Minneapolis thrift store offers retail experience, grassroots-style

  • Article by: STEVE FISCHER , Star Tribune
  • Updated: April 1, 2014 - 10:35 AM

After a long journey, the Sisterhood of the Traveling Scarf thrift store is open for business and providing its young owners with real-time business experience.


Sixteen girls of East African descent have opened a clothes boutique in the Cedar-Riverside area that is funded by a number of area businesses and schools. Zikriyat Adam, left, Fadumo Hashi, Maryan Farah, Khadra Fiqi and Maryama Abdulkadir displayed some of the clothes for sale in the Minneapolis boutique.

Photo: MARLIN LEVISON • mlevison@startribune.com,

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Three years ago, a group of 16 high school- and college-age women, daughters of East African immigrants to Minnesota, decided they wanted to make money and learn how to run a business.

The group called themselves the Sisterhood of the Traveling Scarf, a nod to the book about teenage girlfriends and a pair of magical pants. In their weekly meetings, they mainly talked about the challenges in the Cedar-Riverside community of Minneapolis where they live.

After seeing a group of teenage boys in their neighborhood start a coffee cart as a business, the sisterhood began to think of ideas for a venture of their own. But they made little progress until last year, when an AmeriCorps volunteer named Laurine Chang, a student at the University of Minnesota, learned about them.

“For these girls, having the opportunity to have anything on their résumé saying they have work experience is important,” Chang said.

Chang organized an effort to fund and find space for the Sisterhood of the Traveling Scarf store, which opened Feb. 28 at the African Development Center at 1931 S. 5th St.

“At first, we had difficulty finding space because it’s such a dense and populated area,” Chang said, referring to the Riverside Plaza, a grouping of six buildings that has 1,303 residential units.

“We even volunteered at other thrift shops to learn how to run ours,” said Nasteho Farah, a member of the sisterhood since its creation in 2010.

After a long search, they obtained a 210-square-foot office for $425 a month at the African Development Center. Immediately, they began setting up shop, which included furnishing the room and attaching price tags to the more than 1,000 articles of clothing they had collected. To stock inventory for the store’s opening, each girl set up a donation box at her school.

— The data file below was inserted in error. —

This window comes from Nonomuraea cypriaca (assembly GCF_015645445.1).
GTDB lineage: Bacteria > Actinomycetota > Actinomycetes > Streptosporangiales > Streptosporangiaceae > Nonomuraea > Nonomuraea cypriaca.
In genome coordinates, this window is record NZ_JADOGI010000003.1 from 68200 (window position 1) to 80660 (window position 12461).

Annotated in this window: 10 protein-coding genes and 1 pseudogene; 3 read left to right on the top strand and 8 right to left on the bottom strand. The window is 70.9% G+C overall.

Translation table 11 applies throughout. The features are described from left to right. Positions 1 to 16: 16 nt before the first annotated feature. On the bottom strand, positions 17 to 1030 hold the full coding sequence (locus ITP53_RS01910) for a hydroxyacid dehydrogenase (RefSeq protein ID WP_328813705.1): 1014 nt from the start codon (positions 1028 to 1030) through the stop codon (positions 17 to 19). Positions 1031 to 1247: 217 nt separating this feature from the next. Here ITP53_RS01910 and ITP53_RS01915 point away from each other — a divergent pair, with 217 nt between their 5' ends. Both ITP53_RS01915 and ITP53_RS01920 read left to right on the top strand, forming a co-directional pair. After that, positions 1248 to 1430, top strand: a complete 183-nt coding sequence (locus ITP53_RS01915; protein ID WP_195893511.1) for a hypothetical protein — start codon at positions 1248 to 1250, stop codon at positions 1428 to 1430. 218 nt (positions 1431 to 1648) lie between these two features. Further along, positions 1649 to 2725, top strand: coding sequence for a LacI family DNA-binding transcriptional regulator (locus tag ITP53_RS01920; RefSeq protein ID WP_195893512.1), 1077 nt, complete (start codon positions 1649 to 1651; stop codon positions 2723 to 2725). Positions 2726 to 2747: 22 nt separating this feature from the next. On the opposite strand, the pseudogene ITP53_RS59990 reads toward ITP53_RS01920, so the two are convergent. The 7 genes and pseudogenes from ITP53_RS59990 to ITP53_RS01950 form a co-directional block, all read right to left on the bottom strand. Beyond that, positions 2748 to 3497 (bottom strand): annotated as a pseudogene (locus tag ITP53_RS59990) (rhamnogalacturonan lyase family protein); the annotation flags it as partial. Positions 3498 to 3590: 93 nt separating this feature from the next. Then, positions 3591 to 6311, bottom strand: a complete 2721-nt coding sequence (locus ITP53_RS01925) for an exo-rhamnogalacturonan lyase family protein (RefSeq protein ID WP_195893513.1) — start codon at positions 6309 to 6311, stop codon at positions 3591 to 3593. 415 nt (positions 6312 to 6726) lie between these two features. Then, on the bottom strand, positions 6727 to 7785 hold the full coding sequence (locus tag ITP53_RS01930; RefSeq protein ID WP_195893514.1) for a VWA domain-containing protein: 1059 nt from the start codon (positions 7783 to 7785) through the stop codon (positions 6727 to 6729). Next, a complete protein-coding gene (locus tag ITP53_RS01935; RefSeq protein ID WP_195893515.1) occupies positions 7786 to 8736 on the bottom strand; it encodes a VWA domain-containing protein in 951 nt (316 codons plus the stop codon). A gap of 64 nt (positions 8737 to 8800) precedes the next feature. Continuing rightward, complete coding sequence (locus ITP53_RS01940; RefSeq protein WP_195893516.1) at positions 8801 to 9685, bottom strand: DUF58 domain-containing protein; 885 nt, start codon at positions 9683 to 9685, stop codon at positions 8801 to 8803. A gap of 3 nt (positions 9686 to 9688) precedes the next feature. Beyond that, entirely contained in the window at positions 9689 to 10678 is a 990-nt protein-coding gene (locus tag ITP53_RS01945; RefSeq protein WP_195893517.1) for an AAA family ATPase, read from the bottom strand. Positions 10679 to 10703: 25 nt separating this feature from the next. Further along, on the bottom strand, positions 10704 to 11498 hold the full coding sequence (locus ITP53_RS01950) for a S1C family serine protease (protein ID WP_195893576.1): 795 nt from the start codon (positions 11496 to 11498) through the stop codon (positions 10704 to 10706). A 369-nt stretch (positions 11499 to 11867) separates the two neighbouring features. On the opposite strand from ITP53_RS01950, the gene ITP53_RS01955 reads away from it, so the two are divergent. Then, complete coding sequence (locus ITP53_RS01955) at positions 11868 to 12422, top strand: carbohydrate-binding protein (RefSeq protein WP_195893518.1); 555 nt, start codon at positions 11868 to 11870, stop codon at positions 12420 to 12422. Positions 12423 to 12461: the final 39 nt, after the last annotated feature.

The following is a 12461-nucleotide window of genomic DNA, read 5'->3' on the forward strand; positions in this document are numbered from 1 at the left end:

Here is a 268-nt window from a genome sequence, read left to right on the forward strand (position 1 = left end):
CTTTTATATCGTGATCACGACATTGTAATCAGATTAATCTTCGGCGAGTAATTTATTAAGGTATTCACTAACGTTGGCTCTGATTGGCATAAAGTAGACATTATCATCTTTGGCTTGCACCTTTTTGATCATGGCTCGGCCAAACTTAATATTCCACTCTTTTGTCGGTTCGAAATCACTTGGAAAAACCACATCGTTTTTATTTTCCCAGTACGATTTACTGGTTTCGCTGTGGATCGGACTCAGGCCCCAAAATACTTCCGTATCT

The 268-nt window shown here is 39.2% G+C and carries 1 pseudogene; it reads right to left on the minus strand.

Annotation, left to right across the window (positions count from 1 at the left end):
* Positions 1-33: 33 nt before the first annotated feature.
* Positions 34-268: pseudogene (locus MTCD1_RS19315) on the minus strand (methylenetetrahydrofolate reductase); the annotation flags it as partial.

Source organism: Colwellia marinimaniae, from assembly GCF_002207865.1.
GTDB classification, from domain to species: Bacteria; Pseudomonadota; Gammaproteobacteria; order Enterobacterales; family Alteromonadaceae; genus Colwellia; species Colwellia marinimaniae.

As the thrift shop project progressed, it attracted the eyes of others who could help.

Mary True, director of community engagement at Augsburg College, learned about the young women and their business in 2013. She began soliciting help at Augsburg.

She had Augsburg MBA students draft the business plan and recruited graphic design students to make fliers — along the way, teaching the girls the nitty-gritty of each process.

The Brian Coyle Community Center offered members of the sisterhood six-month internships to teach the young women about business. The center had offered a similar program to the boys who set up the ­coffee cart business.

Then a windfall of funding arrived. With the help of the Coyle Center, which is a part of the nonprofit Pillsbury United Communities, grants came in from various sources. The sisterhood’s largest donation was a $68,000 grant from Women Investing in the Next Generation (WINGs), which is part of Greater Twin Cities United Way’s Women Giving program.

True said the WINGs grant covered the overhead costs of the store, including rent and furnishing the store with clothing racks, mirrors, a cash register, a glass display case and a phone. It also pays for staff wages and the young women’s wage of $7.25 an hour.

“It will help drive the launch of the store and promote sustainability of the business,” said Katie Ladas, director of donor engagement at the Greater Twin Cities United Way.

“I’m learning a lot about business, about marketing, communications, customer service,” said Khadra Fiqi, a member of the sisterhood. “It taught me that you can start something from a very small idea and turn it into something big.”

The store, said Amano Dube, director of the Coyle Center, “is a way to address two of their most pressing challenges: finding employment and moving out of poverty.”

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